I wanted next to go over to Prospect Avenue and my old homestead, so facing south on Gramatan, I drove to Sidney, made a left and headed over to Archer Avenue where I made a right turn. Mount Vernon is a city of one-way streets. Archer was a good cut through to Prospect and since I knew someone who lived on Archer I was happy to go down that old street and take some pictures. Its always fun passing old homes and expecting someone you once knew to pop out and say hello. No such luck today.
Once on Prospect I drove up and down its sloping curves to my old red brick home at number 500. I lived there from 1945 until about 1966, when my parents moved out while I was in college. I never really had a chance to say a proper goodbye. When I came home they were gone and many memories were carted away by the Salvation Army trucks. But I’ve been back on that street, countless times. So it was up and down Sycamore, where I took some more pictures, of the Perleman, O’Hara and Bromley homes, and then I made may way across Lincoln to Sheridan and down to the old Traphagen Junior High School. The old school was replaced by a section of the Cross County Parkway and a new school was erected many years ago at the foot of old Ehrbar and Ellwood Avenues. I drove into the old parking lot and then parked on where our old “no-longer there” basketball courts used to be located. The old retaining wall was still there holding up the backyards of the houses that faced Sheridan. The fence on the top of the wall and the shrubs are still there that used to screen off the noise and the continuous basketball action that dominated that little square macadam for decades. I was there many times with the likes of John van Bargen, Bob Trupin, Make Ansbro, Ken Ackerman, Richie Shapiro, Jack Bromley, Warren Adis, Bobby Danetz, Charlie Columbus, Cary Fields, Barry Berkule, Mal Gissen, Ronnie Rothstein, Mickey Fuchs, and many others. There were some great games as the heyday of Jewish Mount Vernon basketball disappeared from view. There are only now ghostly shadows of a youth that has been lived and the noiseless echoes of times past.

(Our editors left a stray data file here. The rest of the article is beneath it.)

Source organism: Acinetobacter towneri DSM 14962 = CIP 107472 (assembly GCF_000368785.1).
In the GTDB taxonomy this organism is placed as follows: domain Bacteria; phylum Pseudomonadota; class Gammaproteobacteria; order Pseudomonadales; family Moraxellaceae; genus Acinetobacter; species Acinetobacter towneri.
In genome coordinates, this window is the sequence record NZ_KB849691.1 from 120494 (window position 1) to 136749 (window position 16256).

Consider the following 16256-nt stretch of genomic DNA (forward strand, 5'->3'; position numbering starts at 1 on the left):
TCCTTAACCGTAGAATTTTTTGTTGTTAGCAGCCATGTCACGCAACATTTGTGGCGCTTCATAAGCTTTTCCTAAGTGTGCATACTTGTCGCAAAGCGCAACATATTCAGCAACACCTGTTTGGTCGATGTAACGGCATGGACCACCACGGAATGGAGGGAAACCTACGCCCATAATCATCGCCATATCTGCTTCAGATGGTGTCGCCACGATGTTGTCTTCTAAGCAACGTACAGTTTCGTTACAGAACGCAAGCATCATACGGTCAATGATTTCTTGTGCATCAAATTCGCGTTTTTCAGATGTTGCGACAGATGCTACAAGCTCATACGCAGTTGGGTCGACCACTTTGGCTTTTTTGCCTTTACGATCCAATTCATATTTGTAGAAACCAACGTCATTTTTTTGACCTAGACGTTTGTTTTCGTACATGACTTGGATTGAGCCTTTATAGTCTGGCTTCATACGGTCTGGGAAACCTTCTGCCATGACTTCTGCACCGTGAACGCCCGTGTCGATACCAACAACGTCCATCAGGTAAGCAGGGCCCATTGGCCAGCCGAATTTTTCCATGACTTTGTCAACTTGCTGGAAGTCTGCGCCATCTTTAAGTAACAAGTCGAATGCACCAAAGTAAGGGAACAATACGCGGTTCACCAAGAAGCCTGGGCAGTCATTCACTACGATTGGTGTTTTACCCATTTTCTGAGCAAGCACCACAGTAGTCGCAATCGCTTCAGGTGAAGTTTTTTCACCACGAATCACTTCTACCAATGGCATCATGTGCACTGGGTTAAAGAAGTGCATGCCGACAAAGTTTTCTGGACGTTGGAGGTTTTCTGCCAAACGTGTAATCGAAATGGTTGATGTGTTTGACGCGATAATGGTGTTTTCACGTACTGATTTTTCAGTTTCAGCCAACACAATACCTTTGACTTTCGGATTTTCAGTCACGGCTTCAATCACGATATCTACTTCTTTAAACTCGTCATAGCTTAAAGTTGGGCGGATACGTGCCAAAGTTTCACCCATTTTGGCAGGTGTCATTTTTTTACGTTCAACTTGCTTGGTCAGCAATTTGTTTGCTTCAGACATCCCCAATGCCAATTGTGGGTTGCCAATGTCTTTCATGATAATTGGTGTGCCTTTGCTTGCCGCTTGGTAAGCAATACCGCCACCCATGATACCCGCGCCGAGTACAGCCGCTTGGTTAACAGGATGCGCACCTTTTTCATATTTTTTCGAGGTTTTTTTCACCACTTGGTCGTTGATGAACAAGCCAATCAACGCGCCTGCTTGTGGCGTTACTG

But of course the contingents from AB Davis High School never produced the countless stars like the McCray and Williams Brothers, Earl Tatum, Bill Pleas, and the newest sensation Ben Gordon.
Well another day of memories passed into the portals of history. As Thomas Wolfe said, “You Can’t Go Home Again.” ‘Tis true, it is never really the same. The streets, houses and trees sort of look the familiar. They age a bit differently, but, all in all, it’s the people that come and go that really count. What is life really to us but people? There was loneliness in my car. It was the stark reality that time has passed and that the events of life won’t be repeated. We pass through once, and as we do we come into contact with all sorts of people and happenstance. But like my many trips back to the memories of times past a short drive home brought me back to the reality of today.